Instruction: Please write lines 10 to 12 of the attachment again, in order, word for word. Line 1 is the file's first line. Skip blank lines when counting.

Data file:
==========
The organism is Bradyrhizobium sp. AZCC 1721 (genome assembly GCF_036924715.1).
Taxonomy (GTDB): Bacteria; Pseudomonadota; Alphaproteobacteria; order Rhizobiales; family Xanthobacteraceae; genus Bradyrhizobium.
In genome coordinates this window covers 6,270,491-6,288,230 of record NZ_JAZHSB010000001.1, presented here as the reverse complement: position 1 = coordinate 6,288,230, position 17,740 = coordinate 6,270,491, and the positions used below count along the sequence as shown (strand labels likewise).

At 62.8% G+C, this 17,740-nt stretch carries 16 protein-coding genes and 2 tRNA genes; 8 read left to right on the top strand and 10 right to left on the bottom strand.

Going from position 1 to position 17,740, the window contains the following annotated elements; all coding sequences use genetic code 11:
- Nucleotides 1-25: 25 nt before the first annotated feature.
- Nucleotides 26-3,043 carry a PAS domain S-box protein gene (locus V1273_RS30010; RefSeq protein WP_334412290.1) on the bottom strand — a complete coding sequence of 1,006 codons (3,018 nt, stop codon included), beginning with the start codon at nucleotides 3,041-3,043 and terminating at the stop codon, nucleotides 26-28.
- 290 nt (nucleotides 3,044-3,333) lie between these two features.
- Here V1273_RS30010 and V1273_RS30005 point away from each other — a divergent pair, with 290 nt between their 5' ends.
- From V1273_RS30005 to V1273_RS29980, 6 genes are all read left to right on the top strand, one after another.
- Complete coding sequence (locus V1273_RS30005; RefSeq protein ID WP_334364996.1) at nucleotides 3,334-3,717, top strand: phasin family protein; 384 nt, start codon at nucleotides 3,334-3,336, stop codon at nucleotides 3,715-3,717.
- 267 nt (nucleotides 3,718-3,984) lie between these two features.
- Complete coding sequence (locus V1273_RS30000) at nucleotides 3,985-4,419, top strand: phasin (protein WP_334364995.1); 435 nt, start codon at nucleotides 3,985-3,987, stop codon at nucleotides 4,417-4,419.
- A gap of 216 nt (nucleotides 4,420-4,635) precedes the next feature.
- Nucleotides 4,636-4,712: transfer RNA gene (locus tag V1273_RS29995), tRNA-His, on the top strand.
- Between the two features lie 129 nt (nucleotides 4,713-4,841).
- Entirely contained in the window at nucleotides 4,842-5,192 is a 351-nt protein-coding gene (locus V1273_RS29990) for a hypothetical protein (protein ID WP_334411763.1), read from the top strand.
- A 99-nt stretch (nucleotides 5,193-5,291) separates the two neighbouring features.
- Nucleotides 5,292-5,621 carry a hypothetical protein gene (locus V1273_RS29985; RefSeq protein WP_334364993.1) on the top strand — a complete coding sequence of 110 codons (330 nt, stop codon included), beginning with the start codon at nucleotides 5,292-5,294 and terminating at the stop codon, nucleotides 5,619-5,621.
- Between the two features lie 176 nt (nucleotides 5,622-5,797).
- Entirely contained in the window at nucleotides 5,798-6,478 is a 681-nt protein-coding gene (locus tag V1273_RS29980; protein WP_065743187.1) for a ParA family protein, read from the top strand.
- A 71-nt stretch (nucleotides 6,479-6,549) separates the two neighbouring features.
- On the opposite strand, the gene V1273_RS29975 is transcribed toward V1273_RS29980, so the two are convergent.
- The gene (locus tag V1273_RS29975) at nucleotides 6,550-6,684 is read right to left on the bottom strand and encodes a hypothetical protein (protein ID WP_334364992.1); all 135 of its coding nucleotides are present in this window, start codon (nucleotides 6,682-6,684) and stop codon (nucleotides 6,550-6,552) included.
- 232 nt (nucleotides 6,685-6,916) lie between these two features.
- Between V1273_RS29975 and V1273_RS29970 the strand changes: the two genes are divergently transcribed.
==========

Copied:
- From V1273_RS30005 to V1273_RS29980, 6 genes are all read left to right on the top strand, one after another.
- Complete coding sequence (locus V1273_RS30005; RefSeq protein ID WP_334364996.1) at nucleotides 3,334-3,717, top strand: phasin family protein; 384 nt, start codon at nucleotides 3,334-3,336, stop codon at nucleotides 3,715-3,717.
- 267 nt (nucleotides 3,718-3,984) lie between these two features.